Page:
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I wonder how you would feel if I were to come to you, give you a small parcel and say, “Here, I have a little gift for you.” Would you be; surprised, excited, pleased, curious, blessed?

What if I were to wrap that gift in layers and layers of paper and sticky tape?

Would it somehow lose it’s appeal?

What if there were so many layers and so much sticky tape that it would take you an entire week to unwrap that gift? Would it still be as appealing?

What if I were to give it to you but on giving it to you place a whole heap of conditions on when or how you could use it? Still quite so appealing?

The truth is that it probably wouldn’t be would it?  And indeed that is understandable.

So why is it, I think it i worth asking, that so often when we as Christians offer love we do so with so many layers and wrappings and conditions that can get in the way of that person truly enjoying or benefiting from that gift of love?

How often do we expect or require people to act a certain way, behave a certain way, believe a certain way before we are fully willing to love them?

How often do we present people with our love wrapped in our doctrine or own beliefs and by doing so make that love less relevant, accessible or beneficial to them?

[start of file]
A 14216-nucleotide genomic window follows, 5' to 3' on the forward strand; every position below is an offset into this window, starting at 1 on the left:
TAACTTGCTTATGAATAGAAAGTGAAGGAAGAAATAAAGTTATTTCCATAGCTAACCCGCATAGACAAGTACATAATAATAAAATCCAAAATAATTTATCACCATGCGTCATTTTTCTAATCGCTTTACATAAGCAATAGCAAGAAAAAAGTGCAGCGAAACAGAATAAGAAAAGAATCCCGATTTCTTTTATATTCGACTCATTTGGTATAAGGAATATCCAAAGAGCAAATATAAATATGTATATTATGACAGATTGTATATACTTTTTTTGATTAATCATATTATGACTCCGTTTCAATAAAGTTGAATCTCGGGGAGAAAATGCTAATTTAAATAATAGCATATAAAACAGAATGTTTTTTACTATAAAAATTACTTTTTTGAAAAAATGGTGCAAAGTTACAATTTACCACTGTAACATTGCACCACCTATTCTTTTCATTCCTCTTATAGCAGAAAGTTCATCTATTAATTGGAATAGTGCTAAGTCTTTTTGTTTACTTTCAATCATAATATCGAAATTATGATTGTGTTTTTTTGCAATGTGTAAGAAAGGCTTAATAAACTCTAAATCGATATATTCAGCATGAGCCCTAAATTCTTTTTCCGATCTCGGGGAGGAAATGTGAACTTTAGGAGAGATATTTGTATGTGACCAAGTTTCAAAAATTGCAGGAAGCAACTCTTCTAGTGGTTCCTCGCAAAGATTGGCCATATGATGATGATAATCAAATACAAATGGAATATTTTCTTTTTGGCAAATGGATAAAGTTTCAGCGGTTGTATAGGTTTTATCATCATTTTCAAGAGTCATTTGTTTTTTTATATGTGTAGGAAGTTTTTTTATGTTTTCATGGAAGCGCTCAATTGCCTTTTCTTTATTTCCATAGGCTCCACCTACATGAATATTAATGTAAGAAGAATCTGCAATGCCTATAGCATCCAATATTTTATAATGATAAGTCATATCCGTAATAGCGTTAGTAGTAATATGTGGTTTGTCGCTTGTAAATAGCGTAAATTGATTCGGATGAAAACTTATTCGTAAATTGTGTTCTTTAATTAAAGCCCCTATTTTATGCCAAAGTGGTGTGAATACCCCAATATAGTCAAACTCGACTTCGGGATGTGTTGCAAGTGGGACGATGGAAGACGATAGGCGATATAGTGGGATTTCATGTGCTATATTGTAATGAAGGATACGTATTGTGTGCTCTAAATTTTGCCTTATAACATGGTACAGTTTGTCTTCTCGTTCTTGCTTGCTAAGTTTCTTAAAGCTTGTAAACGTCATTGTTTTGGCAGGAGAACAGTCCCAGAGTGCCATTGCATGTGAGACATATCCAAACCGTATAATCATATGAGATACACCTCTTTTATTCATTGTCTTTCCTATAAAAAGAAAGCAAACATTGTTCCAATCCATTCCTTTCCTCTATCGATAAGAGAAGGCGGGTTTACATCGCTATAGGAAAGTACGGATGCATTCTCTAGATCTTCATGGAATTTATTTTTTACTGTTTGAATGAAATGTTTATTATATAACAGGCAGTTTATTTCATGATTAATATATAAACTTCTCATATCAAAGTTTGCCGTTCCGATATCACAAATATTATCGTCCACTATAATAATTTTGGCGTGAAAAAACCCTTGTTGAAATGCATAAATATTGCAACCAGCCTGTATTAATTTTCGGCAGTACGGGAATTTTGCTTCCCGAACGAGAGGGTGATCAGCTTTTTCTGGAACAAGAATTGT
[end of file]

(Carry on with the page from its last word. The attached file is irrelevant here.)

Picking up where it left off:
Christian love should be just that Christian love and should therefore be the kind of love described in 1 Corinthians 13:4-7…

Love is patient, love is kind. It does not envy, it does not boast, it is not proud. It does not dishonor others, it is not self-seeking, it is not easily angered, it keeps no record of wrongs. Love does not delight in evil but rejoices with the truth. It always protects, always trusts, always hopes, always perseveres. (NIV)

That kind of love is, in my opinion and experience, invaluable and essential for anyone and especially for folk whose perspectives and resultant behaviour is different to our own.

But it is also a kind of love that is difficult, I would suggest impossible, for us to do in our own strength.  We need Christ to offer that kind of love and we need to go beyond those layers that we are ourselves often see or present and instead reveal the Christ we know and love.

If we truly want to present a love unwrapped, we must do so through a Christ unwrapped, a Christ truly revealed.